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Access Type

Open Access Thesis

Document Type


Degree Program


Degree Type

Master of Arts (M.A.)

Year Degree Awarded


Month Degree Awarded



Otto Ege cut apart hundreds of medieval manuscripts during the first half of the twentieth century, claiming to do so to provide wider access to them. His destruction resulted in the loss of provenance, material history, and context of these manuscripts. Moreover, he made mistakes when identifying and dating the manuscript leaves he cut, and the loss of the bindings and front matter of the manuscripts makes it difficult to correct these. Much of the research concerning Ege focuses on his identity as a biblioclast, yet even scholars who denounce his book-cutting admit he allowed for places and people to have access to these manuscripts that otherwise would not. In this thesis, I examine how place impacted not only Ege’s motivations to distribute medieval manuscript leaves, but how place further impacts the accessibility of these leaves to people of lower socio-economic status. By mapping the locations of Ege’s Fifty Original Leaves of Medieval Manuscripts portfolios against the percentage of the population with college degrees, I make the argument that Ege’s portfolios are not as accessible to underrepresented populations as they could be, because most of these portfolios are located at university special collections and archives. I draw on social and geographic theory to show that non-college educated people are less likely to visit a college campus than those who attended college. I then explore current scholarship in archives and special collections to show the importance of public outreach programs and how bridging the gap between university archives and special collections and public libraries or other community institutions can make Ege’s portfolios more accessible to a broader audience. I conclude that while Ege did irreparable damage to the historical value of these medieval manuscript leaves, they do indeed still have value in their ability to allow more people to learn from and appreciate them. Ege’s vision of democratizing medieval book history may not have been perfect, but with the damage done, we can move in a more positive direction so as not to waste the potential benefits of these portfolios.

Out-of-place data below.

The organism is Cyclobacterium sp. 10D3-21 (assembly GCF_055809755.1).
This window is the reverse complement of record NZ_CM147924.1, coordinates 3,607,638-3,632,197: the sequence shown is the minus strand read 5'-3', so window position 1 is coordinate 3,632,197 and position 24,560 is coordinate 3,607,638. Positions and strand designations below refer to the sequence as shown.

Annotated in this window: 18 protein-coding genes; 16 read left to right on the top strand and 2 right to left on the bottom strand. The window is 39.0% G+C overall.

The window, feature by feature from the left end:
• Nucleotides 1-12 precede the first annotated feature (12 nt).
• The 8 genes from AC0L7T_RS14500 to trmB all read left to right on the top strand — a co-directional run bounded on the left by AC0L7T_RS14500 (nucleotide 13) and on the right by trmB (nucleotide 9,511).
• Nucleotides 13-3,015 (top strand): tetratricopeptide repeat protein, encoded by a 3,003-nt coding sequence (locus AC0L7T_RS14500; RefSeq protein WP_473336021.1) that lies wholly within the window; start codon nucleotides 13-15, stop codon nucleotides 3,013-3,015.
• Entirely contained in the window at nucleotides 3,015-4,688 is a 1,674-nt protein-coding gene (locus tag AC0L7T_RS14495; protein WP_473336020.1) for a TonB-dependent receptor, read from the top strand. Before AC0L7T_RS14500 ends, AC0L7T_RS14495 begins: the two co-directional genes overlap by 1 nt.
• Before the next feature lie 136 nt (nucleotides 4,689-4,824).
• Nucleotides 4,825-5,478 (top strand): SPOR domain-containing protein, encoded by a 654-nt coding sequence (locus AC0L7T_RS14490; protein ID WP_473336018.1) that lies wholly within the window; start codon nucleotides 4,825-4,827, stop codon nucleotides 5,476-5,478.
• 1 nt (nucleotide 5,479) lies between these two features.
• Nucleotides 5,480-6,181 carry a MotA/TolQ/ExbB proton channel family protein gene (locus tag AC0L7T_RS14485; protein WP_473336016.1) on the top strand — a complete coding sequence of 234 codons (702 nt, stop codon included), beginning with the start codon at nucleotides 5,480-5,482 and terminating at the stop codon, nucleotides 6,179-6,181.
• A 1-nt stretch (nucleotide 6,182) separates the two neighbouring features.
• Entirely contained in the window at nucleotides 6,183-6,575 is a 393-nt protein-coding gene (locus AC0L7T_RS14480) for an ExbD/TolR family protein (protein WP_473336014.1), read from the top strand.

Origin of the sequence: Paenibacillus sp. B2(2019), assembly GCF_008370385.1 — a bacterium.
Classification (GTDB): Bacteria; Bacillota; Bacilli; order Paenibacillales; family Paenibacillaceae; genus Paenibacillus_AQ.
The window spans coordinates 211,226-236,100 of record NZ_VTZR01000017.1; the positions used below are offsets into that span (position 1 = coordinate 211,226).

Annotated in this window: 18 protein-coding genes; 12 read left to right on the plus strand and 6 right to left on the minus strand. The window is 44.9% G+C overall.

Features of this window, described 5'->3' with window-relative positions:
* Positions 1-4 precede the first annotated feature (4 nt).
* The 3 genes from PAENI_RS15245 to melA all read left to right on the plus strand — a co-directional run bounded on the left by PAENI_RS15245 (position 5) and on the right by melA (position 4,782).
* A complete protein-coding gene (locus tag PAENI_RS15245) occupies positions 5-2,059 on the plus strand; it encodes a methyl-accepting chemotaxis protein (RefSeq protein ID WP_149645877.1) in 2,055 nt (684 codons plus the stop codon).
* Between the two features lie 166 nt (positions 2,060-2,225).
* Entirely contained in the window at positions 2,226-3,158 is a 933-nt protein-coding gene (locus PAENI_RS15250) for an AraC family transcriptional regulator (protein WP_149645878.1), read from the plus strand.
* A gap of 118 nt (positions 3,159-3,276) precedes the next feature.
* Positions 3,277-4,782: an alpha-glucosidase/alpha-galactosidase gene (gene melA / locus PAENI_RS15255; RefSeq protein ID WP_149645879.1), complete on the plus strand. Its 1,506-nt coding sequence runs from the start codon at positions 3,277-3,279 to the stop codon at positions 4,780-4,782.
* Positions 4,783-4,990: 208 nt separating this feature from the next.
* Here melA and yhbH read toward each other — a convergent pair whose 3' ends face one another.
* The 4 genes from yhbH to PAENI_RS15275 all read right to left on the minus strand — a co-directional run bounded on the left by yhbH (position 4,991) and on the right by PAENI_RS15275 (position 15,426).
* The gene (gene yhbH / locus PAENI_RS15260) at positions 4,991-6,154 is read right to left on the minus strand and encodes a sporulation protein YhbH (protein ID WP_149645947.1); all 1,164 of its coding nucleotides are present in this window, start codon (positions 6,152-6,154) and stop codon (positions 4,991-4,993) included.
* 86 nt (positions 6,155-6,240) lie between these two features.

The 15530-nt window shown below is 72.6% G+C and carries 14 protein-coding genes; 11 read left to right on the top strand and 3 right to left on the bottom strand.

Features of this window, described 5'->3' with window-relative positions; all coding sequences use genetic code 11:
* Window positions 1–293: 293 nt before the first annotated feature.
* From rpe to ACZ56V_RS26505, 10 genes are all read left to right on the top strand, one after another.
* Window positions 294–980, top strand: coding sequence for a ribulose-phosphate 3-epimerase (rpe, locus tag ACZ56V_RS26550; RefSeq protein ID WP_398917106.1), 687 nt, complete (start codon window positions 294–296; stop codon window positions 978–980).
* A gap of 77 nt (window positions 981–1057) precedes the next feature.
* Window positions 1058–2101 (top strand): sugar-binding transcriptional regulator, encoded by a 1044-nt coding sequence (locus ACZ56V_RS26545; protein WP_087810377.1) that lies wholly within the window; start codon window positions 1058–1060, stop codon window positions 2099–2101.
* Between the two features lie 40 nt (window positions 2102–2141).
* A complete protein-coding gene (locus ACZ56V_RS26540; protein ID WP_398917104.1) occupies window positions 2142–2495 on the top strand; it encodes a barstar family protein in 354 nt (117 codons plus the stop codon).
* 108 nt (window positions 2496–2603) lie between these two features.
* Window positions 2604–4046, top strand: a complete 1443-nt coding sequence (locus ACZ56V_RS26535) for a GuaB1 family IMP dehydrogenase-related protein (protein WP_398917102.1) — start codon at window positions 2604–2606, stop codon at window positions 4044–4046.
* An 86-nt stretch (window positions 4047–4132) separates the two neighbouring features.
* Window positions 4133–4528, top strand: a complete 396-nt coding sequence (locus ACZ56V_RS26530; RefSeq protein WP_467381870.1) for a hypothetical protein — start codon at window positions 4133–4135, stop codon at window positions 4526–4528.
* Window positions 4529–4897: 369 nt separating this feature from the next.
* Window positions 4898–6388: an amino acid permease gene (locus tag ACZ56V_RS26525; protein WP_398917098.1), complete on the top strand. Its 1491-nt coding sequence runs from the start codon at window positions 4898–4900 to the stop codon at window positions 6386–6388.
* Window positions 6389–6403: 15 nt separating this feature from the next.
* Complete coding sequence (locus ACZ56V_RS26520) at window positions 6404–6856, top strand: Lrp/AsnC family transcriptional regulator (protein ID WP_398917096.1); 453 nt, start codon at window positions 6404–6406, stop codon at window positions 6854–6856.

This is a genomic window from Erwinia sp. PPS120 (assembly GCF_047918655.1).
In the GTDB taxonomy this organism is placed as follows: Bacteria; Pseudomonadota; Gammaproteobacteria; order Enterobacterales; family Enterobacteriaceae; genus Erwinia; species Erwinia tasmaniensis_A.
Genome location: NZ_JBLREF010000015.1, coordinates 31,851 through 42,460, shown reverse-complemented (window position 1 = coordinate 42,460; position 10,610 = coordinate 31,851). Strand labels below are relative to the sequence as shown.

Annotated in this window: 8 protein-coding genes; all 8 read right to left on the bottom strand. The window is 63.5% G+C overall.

First Advisor

Jennifer Fronc

Second Advisor

Caroline White